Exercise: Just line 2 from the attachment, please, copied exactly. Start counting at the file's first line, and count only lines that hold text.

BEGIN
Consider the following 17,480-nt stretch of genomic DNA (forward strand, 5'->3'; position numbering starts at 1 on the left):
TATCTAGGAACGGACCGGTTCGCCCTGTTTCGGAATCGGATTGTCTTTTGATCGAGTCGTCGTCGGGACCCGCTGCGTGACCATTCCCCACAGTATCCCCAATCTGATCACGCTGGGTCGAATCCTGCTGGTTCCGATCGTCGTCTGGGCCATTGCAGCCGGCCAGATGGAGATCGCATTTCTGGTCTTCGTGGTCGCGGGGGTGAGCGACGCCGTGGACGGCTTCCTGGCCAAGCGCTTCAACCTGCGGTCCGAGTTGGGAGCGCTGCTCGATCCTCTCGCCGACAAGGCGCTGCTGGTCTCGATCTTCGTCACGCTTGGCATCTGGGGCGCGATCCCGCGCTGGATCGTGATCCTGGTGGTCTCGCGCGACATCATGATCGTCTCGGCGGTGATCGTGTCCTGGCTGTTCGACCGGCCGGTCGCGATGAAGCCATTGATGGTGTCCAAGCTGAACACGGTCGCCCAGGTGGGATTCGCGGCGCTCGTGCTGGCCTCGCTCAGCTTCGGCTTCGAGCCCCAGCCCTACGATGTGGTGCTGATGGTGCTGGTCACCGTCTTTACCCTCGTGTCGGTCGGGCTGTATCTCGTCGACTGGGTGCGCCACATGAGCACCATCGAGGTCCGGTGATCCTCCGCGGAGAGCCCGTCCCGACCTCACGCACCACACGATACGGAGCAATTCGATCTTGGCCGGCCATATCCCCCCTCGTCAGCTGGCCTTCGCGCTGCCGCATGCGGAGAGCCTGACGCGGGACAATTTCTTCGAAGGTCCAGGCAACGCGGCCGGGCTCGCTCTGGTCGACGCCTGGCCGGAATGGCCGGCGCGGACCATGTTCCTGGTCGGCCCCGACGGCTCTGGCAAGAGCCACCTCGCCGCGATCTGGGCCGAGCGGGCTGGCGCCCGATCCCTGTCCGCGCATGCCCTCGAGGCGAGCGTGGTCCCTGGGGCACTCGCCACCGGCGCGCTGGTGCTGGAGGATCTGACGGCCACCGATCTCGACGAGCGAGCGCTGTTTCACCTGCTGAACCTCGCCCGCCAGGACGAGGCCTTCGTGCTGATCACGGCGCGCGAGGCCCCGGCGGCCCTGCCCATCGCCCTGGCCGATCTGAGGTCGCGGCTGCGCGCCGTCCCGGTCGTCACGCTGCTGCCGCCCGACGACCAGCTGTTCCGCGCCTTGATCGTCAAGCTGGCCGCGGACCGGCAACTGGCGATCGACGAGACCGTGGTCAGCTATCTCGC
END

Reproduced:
TATCTAGGAACGGACCGGTTCGCCCTGTTTCGGAATCGGATTGTCTTTTGATCGAGTCGTCGTCGGGACCCGCTGCGTGACCATTCCCCACAGTATCCCCAATCTGATCACGCTGGGTCGAATCCTGCTGGTTCCGATCGTCGTCTGGGCCATTGCAGCCGGCCAGATGGAGATCGCATTTCTGGTCTTCGTGGTCGCGGGGGTGAGCGACGCCGTGGACGGCTTCCTGGCCAAGCGCTTCAACCTGCGGTCCGAGTTGGGAGCGCTGCTCGATCCTCTCGCCGACAAGGCGCTGCTGGTCTCGATCTTCGTCACGCTTGGCATCTGGGGCGCGATCCCGCGCTGGATCGTGATCCTGGTGGTCTCGCGCGACATCATGATCGTCTCGGCGGTGATCGTGTCCTGGCTGTTCGACCGGCCGGTCGCGATGAAGCCATTGATGGTGTCCAAGCTGAACACGGTCGCCCAGGTGGGATTCGCGGCGCTCGTGCTGGCCTCGCTCAGCTTCGGCTTCGAGCCCCAGCCCTACGATGTGGTGCTGATGGTGCTGGTCACCGTCTTTACCCTCGTGTCGGTCGGGCTGTATCTCGTCGACTGGGTGCGCCACATGAGCACCATCGAGGTCCGGTGATCCTCCGCGGAGAGCCCGTCCCGACCTCACGCACCACACGATACGGAGCAATTCGATCTTGGCCGGCCATATCCCCCCTCGTCAGCTGGCCTTCGCGCTGCCGCATGCGGAGAGCCTGACGCGGGACAATTTCTTCGAAGGTCCAGGCAACGCGGCCGGGCTCGCTCTGGTCGACGCCTGGCCGGAATGGCCGGCGCGGACCATGTTCCTGGTCGGCCCCGACGGCTCTGGCAAGAGCCACCTCGCCGCGATCTGGGCCGAGCGGGCTGGCGCCCGATCCCTGTCCGCGCATGCCCTCGAGGCGAGCGTGGTCCCTGGGGCACTCGCCACCGGCGCGCTGGTGCTGGAGGATCTGACGGCCACCGATCTCGACGAGCGAGCGCTGTTTCACCTGCTGAACCTCGCCCGCCAGGACGAGGCCTTCGTGCTGATCACGGCGCGCGAGGCCCCGGCGGCCCTGCCCATCGCCCTGGCCGATCTGAGGTCGCGGCTGCGCGCCGTCCCGGTCGTCACGCTGCTGCCGCCCGACGACCAGCTGTTCCGCGCCTTGATCGTCAAGCTGGCCGCGGACCGGCAACTGGCGATCGACGAGACCGTGGTCAGCTATCTCGC